Moreover, under an at-will agreement, employment policies usually feature non-compete agreements; in other words, employees have the immediate ability to begin working for other businesses without having to wait out a specific period of time or other kinds of restrictions.

At-Will Employment Exceptions

There are situations in which an employer or an employee might need to adhere to stricter guidelines than the typical at-will employment agreement provides.

Examples of these exceptions include the following:

  • Implied contracts. When an implied contract exists between an employer and an employee, the employer is not permitted to fire an employee, despite the existence of legal documents. Proving the validity of this type of agreement can be challenging, and the burden of proving the agreement exists rests on the employee. An employer’s policy book or new-hire handbook might note that their employees are not at-will and can only be fired for a just cause.
  • Employment contracts. Employees who are covered under collective bargaining agreements or who have employment contracts might have access to rights that typical at-will employees are not afforded.
  • Public policy. Employers are prohibited from terminating employees for actions that violate the public policy exceptions that violate existing state or federal public policy exceptions. In this instance, employers cannot fire or seek damages from employees if the reasons employees left benefited the public. To illustrate this, public policy states that employees are allowed to file workers’ compensation claims against their employers if they sustain work-related injuries. Firing an employee who submits such a claim is prohibited and would be deemed a wrongful termination.
  • Good faith and fair dealing. The fourth and final exception to at-will employment is the good faith and fair dealing exception. This exception states that employers are required to treat their employees fairly when they are making decisions regarding terminations, regardless of whether or not a contract exists. When a contract does exist, acting in good faith means that an employer can only terminate an employee in accordance with the provisions that are outlined in the contract and not without just cause. Likewise, with implied contracts, the good faith and fair dealing exception stipulates that the employer can only terminate an employee when there is a good cause; repeatedly arriving late to work, chronic absenteeism, significant underperformance, theft, insubordination, and the inability to meet the core work duties that have been outlined.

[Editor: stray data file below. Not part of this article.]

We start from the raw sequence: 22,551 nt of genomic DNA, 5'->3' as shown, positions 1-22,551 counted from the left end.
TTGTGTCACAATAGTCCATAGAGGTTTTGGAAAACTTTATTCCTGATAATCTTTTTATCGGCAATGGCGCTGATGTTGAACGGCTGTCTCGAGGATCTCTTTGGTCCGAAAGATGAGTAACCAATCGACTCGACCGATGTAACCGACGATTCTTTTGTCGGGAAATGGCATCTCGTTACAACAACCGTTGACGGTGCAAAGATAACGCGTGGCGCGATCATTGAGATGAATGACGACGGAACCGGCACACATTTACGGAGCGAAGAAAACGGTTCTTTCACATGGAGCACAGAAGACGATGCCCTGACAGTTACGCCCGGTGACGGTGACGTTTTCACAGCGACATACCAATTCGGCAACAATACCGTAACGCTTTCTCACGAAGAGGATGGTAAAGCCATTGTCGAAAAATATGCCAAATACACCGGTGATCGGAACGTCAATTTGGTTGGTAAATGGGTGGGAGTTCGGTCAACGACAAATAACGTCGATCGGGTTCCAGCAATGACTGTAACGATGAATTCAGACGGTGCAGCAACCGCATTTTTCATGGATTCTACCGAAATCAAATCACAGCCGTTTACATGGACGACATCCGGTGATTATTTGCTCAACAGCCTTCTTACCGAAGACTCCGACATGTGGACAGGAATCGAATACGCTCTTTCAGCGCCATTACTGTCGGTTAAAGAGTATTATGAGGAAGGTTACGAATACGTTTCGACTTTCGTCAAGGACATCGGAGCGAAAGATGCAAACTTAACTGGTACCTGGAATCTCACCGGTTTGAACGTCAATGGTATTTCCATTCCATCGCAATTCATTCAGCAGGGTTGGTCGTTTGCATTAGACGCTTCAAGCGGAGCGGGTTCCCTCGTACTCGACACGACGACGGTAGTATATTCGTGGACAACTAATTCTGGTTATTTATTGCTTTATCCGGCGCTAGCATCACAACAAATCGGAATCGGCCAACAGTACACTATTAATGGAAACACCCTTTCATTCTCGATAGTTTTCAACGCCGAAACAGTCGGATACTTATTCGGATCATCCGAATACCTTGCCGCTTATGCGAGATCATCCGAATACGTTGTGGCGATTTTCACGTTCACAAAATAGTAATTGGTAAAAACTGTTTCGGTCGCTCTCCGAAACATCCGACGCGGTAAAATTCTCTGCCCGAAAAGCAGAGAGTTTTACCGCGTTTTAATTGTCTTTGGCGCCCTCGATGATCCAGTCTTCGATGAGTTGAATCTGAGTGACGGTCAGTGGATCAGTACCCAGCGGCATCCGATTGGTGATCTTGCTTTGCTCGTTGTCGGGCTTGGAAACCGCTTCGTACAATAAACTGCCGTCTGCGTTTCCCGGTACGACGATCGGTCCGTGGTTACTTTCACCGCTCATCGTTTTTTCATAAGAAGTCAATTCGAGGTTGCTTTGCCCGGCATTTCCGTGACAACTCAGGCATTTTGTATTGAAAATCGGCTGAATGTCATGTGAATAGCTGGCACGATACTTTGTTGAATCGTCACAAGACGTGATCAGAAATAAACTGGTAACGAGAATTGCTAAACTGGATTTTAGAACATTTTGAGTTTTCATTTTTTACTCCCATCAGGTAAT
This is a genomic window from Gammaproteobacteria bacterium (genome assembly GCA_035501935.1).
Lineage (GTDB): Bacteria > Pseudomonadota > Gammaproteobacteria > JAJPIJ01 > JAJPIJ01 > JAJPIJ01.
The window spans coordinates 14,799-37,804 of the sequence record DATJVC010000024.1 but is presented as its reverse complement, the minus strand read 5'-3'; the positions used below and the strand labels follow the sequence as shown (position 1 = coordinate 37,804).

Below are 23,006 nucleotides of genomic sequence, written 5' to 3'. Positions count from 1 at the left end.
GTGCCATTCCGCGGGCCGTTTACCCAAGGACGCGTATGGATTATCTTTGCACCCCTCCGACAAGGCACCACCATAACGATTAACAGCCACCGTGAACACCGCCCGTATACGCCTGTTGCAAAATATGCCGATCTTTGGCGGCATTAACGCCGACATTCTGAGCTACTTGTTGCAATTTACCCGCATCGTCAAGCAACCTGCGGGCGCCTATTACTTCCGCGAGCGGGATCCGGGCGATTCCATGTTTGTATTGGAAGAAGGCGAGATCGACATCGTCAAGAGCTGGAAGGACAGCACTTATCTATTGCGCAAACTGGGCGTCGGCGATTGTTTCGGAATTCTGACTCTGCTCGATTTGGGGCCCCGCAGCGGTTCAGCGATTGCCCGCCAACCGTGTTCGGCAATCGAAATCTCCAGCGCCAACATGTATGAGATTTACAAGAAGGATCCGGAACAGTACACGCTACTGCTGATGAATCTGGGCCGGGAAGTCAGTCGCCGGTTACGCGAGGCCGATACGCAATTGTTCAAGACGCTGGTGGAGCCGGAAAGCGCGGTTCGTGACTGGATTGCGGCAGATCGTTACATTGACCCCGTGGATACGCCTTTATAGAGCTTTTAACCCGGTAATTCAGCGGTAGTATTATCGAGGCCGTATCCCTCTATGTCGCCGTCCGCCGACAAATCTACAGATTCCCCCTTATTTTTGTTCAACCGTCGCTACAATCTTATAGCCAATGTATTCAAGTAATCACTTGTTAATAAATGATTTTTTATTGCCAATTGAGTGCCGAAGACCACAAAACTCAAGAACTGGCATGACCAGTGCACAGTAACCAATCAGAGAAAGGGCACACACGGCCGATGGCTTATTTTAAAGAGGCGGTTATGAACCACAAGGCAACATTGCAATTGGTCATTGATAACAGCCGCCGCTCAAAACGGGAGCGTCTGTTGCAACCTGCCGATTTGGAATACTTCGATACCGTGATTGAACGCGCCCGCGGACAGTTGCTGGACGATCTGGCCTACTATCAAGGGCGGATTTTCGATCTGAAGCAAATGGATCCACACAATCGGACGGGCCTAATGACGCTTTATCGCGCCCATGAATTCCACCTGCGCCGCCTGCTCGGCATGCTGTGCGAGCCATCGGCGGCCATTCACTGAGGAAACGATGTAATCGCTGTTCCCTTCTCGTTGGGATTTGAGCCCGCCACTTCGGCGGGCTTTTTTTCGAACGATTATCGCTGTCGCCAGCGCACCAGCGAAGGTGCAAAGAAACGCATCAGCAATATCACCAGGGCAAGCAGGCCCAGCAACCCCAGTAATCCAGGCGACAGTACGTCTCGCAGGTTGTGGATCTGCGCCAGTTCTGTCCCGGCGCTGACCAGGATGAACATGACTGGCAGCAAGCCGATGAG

Employee Rights Under an At-Will Agreement

Boss Women Discussing Business & Work

Though there are fewer protections under an at-will employment agreement than other types of employment agreements, such as union collective bargaining agreements, employees do still have rights if they are terminated. These rights include federal and state statutory rights, such as anti-discrimination laws and unemployment insurance.

Both state and federal governments have put laws in place that protect at-will employees from being wrongfully terminated. The reasons for wrongful termination include sex, race, religion, citizenship, retaliation for completing actions that are legally protected, whistleblowing, age, disability, physical health, sexual orientation, and other factors that are protected under labor laws.